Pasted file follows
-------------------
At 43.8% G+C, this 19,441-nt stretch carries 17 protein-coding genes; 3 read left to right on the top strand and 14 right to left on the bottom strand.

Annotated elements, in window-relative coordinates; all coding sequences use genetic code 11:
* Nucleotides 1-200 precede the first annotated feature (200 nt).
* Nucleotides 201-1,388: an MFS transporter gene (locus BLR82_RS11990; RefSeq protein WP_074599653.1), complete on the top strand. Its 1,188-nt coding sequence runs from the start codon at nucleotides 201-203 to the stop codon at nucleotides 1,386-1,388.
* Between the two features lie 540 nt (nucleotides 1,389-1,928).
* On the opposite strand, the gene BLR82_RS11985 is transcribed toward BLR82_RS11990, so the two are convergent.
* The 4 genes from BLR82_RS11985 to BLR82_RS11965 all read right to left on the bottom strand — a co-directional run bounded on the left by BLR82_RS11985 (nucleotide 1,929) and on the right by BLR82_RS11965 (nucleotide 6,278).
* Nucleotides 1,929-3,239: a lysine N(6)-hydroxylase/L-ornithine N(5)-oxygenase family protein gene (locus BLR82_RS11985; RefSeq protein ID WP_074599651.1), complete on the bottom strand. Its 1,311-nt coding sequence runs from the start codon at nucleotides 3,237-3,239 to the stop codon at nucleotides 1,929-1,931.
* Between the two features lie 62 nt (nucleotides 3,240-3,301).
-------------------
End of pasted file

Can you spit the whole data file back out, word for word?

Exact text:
At 43.8% G+C, this 19,441-nt stretch carries 17 protein-coding genes; 3 read left to right on the top strand and 14 right to left on the bottom strand.

Annotated elements, in window-relative coordinates; all coding sequences use genetic code 11:
* Nucleotides 1-200 precede the first annotated feature (200 nt).
* Nucleotides 201-1,388: an MFS transporter gene (locus BLR82_RS11990; RefSeq protein WP_074599653.1), complete on the top strand. Its 1,188-nt coding sequence runs from the start codon at nucleotides 201-203 to the stop codon at nucleotides 1,386-1,388.
* Between the two features lie 540 nt (nucleotides 1,389-1,928).
* On the opposite strand, the gene BLR82_RS11985 is transcribed toward BLR82_RS11990, so the two are convergent.
* The 4 genes from BLR82_RS11985 to BLR82_RS11965 all read right to left on the bottom strand — a co-directional run bounded on the left by BLR82_RS11985 (nucleotide 1,929) and on the right by BLR82_RS11965 (nucleotide 6,278).
* Nucleotides 1,929-3,239: a lysine N(6)-hydroxylase/L-ornithine N(5)-oxygenase family protein gene (locus BLR82_RS11985; RefSeq protein ID WP_074599651.1), complete on the bottom strand. Its 1,311-nt coding sequence runs from the start codon at nucleotides 3,237-3,239 to the stop codon at nucleotides 1,929-1,931.
* Between the two features lie 62 nt (nucleotides 3,240-3,301).